POLLUTANTS AND FOREST HEALTH
Air pollutants may impact trees as both wet and dry deposition.
Wet deposition -rain, hail, and snow, and is largely deter...
The direct effects of O3, SO2, NO2, and NH3 include visible leaf damage, a decrease in
the number of needle age classes in...
N enrichment has been shown to increase fungal and bacterial diseases of foliage
(Snoeijers et al. 2000).
Nitrogen fertili...
O3 decreases global plant productivity (GPP) by more than 20% in 17 of the world’s
priority-conservation ecoregions (G200)...
NOx and NH3 as well as HNO3 vapor may have direct phytotoxic effects but only at high
concentrations (Bytnerowicz et al., ...
multi-effect problem extended towards radiative forcing (EEA, 2004b).
SO2 Nox NH3 VOC CO PM CH4 CO2 þ GHGs
Ecosystems
Acid...
of 7

Pollutants

environmnt
Published on: Mar 4, 2016
Published in: Environment      
Source: www.slideshare.net


Transcripts - Pollutants

  • 1. POLLUTANTS AND FOREST HEALTH
  • 2. Air pollutants may impact trees as both wet and dry deposition. Wet deposition -rain, hail, and snow, and is largely determined by atmospheric processes. Dry deposition - gases, aerosols, and dust, and is largely influenced by physical and chemical properties of the receptor surface air pollutants- sulphur compounds, nitrogen compounds, ozone and heavy metals. Sulphur dioxide (SO2) was the first air pollutant found to cause damage to trees (Stöckhardt 1871). damaging trees directly via their foliage SO2 + H20 sulphurous acid (H2SO3) and sulphuric acid(H2SO4) formation of acid precipitation indirect damage of trees
  • 3. The direct effects of O3, SO2, NO2, and NH3 include visible leaf damage, a decrease in the number of needle age classes in conifers, and elevated pollutant concentrations in plant tissues. Indirect effects include soil acidification, which results in leaching of base cations, thereby releasing toxic species of aluminium (Al). Air pollution causes water and nutrient imbalances and higher sensitivity to frost, droughts, insect pest attacks, and fungal diseases. Elevated levels of N-compounds contribute to eutrophication. N is usually the growth-limiting nutrient in forest and semi-natural terrestrial ecosystems, chronic excess of N can lead to saturation manifested by increased leaching of inorganic N (generally nitrate). Increased leaching of nitrate enhances acidification of soils and surface waters, and the risk of eutrophication of coastal marine areas and groundwater quality.
  • 4. N enrichment has been shown to increase fungal and bacterial diseases of foliage (Snoeijers et al. 2000). Nitrogen fertilisation has also been shown to increase root rot of eucalyptus caused by Phytophthora species (Marks et al. 1973). O3 can cause significant effects on photosynthesis of broadleaved species (–10%) and has less to no effect on conifers (Wittig et al. 2007) O3 gives conifers an advantage in mixed deciduous forests that can lead to changes in community composition. Fast-growing pioneer species, such as birch, aspen, and poplar, have been shown to be more O3-sensitive than climax species, such as beech and oak (Matyssek et al. in press). Plants emit isoprene into the air with high NOx concentrations,O3 levels can increase. the damaging effects of O3 are ameliorated by isoprene (Velikova and Loreto 2005, Loreto and Fares 2007). Isoprene -producing taxa may become more abundant because of their greater resistance to O3.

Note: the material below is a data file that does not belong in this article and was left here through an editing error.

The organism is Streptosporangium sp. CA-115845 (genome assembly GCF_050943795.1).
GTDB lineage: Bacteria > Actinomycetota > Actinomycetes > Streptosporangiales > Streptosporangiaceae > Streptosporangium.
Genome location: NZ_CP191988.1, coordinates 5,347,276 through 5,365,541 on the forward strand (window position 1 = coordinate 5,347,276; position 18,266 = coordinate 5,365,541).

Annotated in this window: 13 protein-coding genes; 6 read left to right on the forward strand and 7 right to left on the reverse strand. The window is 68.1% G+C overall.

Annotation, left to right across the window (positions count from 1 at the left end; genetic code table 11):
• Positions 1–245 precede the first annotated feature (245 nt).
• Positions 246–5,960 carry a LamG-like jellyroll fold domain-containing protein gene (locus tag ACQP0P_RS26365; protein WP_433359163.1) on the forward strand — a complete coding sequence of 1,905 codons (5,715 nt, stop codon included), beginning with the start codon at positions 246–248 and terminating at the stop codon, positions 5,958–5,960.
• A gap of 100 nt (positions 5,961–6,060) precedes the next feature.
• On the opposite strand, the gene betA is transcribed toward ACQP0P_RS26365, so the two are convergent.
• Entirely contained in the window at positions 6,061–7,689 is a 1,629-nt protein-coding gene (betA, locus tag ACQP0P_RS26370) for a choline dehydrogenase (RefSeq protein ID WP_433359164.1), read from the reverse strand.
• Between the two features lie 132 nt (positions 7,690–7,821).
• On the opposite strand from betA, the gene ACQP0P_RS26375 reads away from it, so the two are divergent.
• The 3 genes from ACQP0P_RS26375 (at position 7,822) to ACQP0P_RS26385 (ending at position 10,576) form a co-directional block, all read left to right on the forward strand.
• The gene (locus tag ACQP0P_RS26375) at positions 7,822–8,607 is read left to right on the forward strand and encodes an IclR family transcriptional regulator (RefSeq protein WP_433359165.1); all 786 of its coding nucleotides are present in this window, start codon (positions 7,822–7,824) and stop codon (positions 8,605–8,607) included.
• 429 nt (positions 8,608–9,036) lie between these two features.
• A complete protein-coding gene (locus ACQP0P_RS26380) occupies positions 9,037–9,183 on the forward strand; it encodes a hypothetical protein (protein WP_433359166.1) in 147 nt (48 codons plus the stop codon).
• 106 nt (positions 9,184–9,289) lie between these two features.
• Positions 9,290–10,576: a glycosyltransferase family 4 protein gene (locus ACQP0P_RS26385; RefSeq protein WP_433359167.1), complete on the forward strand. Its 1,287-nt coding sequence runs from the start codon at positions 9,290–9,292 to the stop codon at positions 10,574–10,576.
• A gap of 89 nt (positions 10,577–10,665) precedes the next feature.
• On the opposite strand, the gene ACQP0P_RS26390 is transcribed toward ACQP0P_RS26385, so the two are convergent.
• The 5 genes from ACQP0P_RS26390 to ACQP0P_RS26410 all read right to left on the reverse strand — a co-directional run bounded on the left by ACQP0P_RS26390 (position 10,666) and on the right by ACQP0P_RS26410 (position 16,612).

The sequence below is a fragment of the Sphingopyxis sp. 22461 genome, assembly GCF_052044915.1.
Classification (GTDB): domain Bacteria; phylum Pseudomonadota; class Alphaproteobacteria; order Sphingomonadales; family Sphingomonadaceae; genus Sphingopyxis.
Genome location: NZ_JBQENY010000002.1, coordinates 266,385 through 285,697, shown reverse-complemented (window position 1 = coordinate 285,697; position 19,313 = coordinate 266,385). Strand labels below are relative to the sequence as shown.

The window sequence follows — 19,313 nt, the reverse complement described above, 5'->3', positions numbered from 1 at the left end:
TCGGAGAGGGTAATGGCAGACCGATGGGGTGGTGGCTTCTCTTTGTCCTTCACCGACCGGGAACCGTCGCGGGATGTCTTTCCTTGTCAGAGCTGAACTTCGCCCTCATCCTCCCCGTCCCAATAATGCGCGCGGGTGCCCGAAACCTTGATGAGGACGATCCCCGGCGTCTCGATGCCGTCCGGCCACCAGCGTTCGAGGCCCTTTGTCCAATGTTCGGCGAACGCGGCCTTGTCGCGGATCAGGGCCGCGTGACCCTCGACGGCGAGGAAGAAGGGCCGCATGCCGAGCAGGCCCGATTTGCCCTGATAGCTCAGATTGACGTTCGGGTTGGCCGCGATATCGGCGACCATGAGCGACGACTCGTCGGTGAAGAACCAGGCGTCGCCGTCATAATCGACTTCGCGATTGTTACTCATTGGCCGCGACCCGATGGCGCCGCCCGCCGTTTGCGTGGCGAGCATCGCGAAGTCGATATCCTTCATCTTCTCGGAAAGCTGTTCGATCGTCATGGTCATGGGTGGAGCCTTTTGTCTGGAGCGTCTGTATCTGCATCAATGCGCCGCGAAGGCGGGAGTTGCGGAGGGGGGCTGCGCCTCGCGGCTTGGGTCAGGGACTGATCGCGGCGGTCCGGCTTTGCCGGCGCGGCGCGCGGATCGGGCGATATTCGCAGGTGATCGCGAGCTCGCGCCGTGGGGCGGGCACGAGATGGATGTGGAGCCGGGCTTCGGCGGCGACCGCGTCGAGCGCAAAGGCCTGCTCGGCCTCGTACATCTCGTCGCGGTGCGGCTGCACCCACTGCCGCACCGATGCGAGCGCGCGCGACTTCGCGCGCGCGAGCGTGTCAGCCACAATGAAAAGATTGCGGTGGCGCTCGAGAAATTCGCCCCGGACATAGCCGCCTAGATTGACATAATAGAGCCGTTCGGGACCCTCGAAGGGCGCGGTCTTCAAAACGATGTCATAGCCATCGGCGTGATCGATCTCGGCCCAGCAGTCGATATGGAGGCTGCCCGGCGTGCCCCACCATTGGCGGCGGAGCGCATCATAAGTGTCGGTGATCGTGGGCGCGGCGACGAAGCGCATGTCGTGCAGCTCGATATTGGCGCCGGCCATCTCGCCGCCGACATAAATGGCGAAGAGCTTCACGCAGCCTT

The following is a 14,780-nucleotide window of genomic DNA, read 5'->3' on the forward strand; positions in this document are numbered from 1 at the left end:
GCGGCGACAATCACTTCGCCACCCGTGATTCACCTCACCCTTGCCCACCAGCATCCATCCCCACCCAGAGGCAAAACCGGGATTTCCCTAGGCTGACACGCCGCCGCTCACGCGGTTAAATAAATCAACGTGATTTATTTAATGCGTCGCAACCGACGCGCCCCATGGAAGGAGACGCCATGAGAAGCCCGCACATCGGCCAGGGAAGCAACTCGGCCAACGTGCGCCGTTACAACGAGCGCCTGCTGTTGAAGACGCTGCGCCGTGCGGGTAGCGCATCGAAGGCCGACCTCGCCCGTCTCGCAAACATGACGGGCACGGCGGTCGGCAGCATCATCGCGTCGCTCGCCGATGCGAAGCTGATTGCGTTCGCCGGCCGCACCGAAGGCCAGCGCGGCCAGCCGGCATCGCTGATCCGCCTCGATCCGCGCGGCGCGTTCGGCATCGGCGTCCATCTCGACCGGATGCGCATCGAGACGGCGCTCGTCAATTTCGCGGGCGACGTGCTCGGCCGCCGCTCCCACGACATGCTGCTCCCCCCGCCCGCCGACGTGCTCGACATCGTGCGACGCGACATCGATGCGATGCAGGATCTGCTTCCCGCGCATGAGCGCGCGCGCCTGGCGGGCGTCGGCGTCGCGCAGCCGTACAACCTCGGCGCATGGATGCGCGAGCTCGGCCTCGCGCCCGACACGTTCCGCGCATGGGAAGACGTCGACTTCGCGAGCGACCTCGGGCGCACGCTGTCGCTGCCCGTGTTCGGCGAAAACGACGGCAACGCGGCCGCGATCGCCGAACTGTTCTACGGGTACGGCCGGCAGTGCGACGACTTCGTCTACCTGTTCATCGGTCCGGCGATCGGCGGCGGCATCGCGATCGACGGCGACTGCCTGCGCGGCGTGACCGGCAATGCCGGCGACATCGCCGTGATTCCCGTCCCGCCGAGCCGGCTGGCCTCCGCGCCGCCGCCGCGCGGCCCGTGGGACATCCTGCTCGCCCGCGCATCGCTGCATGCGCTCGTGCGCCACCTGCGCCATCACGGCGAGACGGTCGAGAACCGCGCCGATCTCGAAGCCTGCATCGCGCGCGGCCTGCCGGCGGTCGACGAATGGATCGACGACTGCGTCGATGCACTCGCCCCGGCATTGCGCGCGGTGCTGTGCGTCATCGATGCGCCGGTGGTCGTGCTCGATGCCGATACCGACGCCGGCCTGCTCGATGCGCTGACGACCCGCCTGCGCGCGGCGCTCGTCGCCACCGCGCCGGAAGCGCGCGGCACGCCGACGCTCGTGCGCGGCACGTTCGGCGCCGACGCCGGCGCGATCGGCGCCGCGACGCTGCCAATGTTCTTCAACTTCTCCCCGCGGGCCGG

• 5. O3 decreases global plant productivity (GPP) by more than 20% in 17 of the world’s priority-conservation ecoregions (G200), covering an area of 1.4 million km2 The combined effects of SO2 and heavy metal pollution and fire result in the replacement of coniferous forests by birch forests, which have a different albedo and carbon cycle An increase in the production of O3 is influenced by increased temperature, increased sunlight, decreased humidity (all components of climate change), and the increase in long-range transport of pollutants.
  • 6. NOx and NH3 as well as HNO3 vapor may have direct phytotoxic effects but only at high concentrations (Bytnerowicz et al., 1999). O3 has the highest phytotoxic potential and is predicted that by 2100 half of the World’s forest will be exposed to phytotoxic O3 levels (Fowler et al., 1999). Climate change parameters that trigger stomata opening (e.g., increasing temperature) increase the sensitivity of plants to APs like SO2 and O3. O3 slows the stomatal response to reduced water availability (Paoletti, 2005). Climate change parameters that lead to a longer growing season (e.g., warming) increase the exposure of plants to APs like SO2 and O3, whereas parameters that shorten the growing season (e.g., water stress) reduce the exposure and damage (Guardans, 2002).
  • 7. multi-effect problem extended towards radiative forcing (EEA, 2004b). SO2 Nox NH3 VOC CO PM CH4 CO2 þ GHGs Ecosystems Acidification X X X Eutrophication X X Surface ozone X X X X Radiative forcing Direct X X X Via aerosols X X X X X Via OH X X X X

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